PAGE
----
This is where we have the answers to many of the questions that are frequently asked. We hope the following responses are helpful. If you still have general inquiries please feel free to contact us.
Q:WHAT IS THE JEWELRY MADE FROM?
The jewelry we make is handcrafted from remains of weapons of conflict in Cambodia such as bullet shells and bomb shells. We work with only brass components to upcycle it into jewelry.
Q:FROM WHERE DOES THE SCRAP METAL COME?
Procured from foundries in Cambodia that receive metal from families who own property where metal has been demined professionally and from local scrap collectors.
Q:IS THERE LEAD POISONING?
Lead is found in remains that we use to rework into jewelry pieces such as bullets as well as the explosive that ignites gunpowder. When a bullet is fired, it gets so hot that that lead actually vaporizes. The remains are furthermore cleaned and is re-liquefied into a mold later.
Q:IS THERE A CHANCE THERE IS RADIOACTIVE CONTAMINATION?
There were no nuclear weapons used in Cambodia.
Q: Can I cancel an order once it has been placed?
In an effort to get our shipments to our customers as quickly as possible, your order cannot be canceled or modified once it is placed. However, you may be able to return your items to us once you receive them. Please contact us for details at firstname.lastname@example.org
Q: Do you restock products that are sold out?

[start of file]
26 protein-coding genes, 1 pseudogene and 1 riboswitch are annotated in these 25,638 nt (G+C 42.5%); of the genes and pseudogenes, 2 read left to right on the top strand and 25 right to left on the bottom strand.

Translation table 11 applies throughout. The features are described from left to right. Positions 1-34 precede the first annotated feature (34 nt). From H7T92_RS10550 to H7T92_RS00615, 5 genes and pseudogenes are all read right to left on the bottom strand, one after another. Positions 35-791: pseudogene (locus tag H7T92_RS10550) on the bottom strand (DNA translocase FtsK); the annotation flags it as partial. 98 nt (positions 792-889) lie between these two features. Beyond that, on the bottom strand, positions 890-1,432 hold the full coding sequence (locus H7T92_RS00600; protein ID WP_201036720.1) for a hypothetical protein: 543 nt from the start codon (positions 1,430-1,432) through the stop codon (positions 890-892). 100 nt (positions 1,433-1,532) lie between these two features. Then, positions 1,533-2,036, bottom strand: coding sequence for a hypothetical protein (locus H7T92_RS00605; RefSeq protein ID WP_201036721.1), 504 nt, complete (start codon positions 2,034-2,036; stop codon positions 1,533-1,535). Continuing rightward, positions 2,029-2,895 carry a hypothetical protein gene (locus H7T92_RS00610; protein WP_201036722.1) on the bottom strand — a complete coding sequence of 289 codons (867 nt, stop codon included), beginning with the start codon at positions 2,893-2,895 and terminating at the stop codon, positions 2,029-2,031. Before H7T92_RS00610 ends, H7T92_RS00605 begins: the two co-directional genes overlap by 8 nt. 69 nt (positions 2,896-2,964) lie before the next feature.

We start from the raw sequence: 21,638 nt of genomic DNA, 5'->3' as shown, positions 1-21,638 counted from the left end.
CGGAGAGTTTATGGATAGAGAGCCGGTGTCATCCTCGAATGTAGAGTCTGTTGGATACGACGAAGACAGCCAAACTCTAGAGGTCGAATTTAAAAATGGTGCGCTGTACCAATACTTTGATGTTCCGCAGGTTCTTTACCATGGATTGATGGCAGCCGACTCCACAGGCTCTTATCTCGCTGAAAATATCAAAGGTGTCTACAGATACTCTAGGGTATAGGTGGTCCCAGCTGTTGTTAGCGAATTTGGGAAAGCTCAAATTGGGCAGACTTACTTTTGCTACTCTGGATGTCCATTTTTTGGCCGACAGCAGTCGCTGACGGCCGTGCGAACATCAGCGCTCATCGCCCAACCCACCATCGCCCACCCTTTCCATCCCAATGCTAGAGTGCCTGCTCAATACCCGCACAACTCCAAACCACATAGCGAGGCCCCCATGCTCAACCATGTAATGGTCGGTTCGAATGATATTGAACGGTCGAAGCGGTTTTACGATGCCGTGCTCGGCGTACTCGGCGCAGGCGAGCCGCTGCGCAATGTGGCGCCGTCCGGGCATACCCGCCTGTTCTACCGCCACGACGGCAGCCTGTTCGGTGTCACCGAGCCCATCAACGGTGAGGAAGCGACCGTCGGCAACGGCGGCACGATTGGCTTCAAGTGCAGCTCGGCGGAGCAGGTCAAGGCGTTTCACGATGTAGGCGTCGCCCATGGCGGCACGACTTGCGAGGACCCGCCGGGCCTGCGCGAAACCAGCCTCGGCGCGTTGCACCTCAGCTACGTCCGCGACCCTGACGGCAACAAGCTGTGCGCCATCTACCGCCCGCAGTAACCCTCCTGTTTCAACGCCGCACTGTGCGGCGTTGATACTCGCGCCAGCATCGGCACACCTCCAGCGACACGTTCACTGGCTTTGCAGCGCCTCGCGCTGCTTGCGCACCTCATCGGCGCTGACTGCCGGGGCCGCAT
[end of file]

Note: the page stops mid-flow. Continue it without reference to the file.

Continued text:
Most of our styles are seasonal or limited editions; this means that once they sell out they will not be restocked. However, some of our classic styles are frequently restocked.
Q: How are your products sourced?
A: Currently, the beneficiaries of our program are artisans who are employed by cooperatives through fair-trade upcycling weapons of conflict into jewelry.
Q: Does the Purple Buddha Project hope to expand its efforts to other parts of the world?
A: Absolutely. We are very excited about the opportunity to take our programs to other areas of the world that are in need.
Q: How does the money from my purchase change lives?
A: The Purple Buddha Project focuses on both the input & output of the benefits that can be created whereas most of our competitors or those with similar endeavor solely focus on one aspect. 1. The Purple Buddha Project up cycles weapons of conflict metal that would otherwise be sold as scrap metal while employing local disadvantaged artisans through fair-trade. 2. With the purchase of every jewelry piece, the Purple Buddha Project campaigns to have 9 meals for children who attend school free of cost.
Q: Where did the name “Purple Buddha Project” come from?
A: The name was originally named to honor to founder’s friend who passed away during a skating accident.
Q: Do you answer questions on your blog yourself?
A: I try my best to answer those questions even though at times the Tumblr inbox does get filled up faster than I can actually reply to the answers. Any answers answered are directly from me, Forrest Curran.